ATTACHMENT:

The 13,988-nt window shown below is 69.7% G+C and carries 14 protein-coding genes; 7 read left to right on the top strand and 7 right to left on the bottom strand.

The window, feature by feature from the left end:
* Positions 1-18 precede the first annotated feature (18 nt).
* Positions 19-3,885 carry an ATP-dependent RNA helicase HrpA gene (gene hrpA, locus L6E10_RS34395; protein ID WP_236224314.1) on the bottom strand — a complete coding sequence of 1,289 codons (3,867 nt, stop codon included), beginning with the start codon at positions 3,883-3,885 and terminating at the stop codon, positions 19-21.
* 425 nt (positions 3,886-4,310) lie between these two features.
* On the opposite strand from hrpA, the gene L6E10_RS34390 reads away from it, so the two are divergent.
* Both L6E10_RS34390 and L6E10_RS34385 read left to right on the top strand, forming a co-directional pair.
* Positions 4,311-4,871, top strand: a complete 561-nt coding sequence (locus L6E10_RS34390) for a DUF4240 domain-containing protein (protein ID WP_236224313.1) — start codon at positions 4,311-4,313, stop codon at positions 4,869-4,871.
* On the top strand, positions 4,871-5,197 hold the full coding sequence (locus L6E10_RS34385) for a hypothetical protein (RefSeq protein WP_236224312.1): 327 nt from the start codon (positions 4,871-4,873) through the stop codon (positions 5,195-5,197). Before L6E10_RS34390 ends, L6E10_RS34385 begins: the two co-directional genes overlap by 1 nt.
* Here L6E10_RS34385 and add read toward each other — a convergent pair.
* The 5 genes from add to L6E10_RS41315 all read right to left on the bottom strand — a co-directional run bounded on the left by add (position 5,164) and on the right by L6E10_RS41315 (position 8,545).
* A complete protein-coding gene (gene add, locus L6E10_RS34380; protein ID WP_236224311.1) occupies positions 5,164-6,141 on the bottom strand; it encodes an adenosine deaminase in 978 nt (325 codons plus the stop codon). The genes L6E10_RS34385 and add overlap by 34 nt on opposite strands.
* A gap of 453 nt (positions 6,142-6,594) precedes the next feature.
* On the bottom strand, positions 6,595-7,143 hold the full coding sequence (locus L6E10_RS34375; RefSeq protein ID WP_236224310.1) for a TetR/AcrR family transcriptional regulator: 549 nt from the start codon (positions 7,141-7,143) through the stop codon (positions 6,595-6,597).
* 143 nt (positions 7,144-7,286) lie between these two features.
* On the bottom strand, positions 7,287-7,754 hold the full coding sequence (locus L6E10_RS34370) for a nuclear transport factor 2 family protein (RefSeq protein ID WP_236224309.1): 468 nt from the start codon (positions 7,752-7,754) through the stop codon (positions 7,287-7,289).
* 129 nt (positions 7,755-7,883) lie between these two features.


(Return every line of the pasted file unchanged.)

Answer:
The 13,988-nt window shown below is 69.7% G+C and carries 14 protein-coding genes; 7 read left to right on the top strand and 7 right to left on the bottom strand.

The window, feature by feature from the left end:
* Positions 1-18 precede the first annotated feature (18 nt).
* Positions 19-3,885 carry an ATP-dependent RNA helicase HrpA gene (gene hrpA, locus L6E10_RS34395; protein ID WP_236224314.1) on the bottom strand — a complete coding sequence of 1,289 codons (3,867 nt, stop codon included), beginning with the start codon at positions 3,883-3,885 and terminating at the stop codon, positions 19-21.
* 425 nt (positions 3,886-4,310) lie between these two features.
* On the opposite strand from hrpA, the gene L6E10_RS34390 reads away from it, so the two are divergent.
* Both L6E10_RS34390 and L6E10_RS34385 read left to right on the top strand, forming a co-directional pair.
* Positions 4,311-4,871, top strand: a complete 561-nt coding sequence (locus L6E10_RS34390) for a DUF4240 domain-containing protein (protein ID WP_236224313.1) — start codon at positions 4,311-4,313, stop codon at positions 4,869-4,871.
* On the top strand, positions 4,871-5,197 hold the full coding sequence (locus L6E10_RS34385) for a hypothetical protein (RefSeq protein WP_236224312.1): 327 nt from the start codon (positions 4,871-4,873) through the stop codon (positions 5,195-5,197). Before L6E10_RS34390 ends, L6E10_RS34385 begins: the two co-directional genes overlap by 1 nt.
* Here L6E10_RS34385 and add read toward each other — a convergent pair.
* The 5 genes from add to L6E10_RS41315 all read right to left on the bottom strand — a co-directional run bounded on the left by add (position 5,164) and on the right by L6E10_RS41315 (position 8,545).
* A complete protein-coding gene (gene add, locus L6E10_RS34380; protein ID WP_236224311.1) occupies positions 5,164-6,141 on the bottom strand; it encodes an adenosine deaminase in 978 nt (325 codons plus the stop codon). The genes L6E10_RS34385 and add overlap by 34 nt on opposite strands.
* A gap of 453 nt (positions 6,142-6,594) precedes the next feature.
* On the bottom strand, positions 6,595-7,143 hold the full coding sequence (locus L6E10_RS34375; RefSeq protein ID WP_236224310.1) for a TetR/AcrR family transcriptional regulator: 549 nt from the start codon (positions 7,141-7,143) through the stop codon (positions 6,595-6,597).
* 143 nt (positions 7,144-7,286) lie between these two features.
* On the bottom strand, positions 7,287-7,754 hold the full coding sequence (locus L6E10_RS34370) for a nuclear transport factor 2 family protein (RefSeq protein ID WP_236224309.1): 468 nt from the start codon (positions 7,752-7,754) through the stop codon (positions 7,287-7,289).
* 129 nt (positions 7,755-7,883) lie between these two features.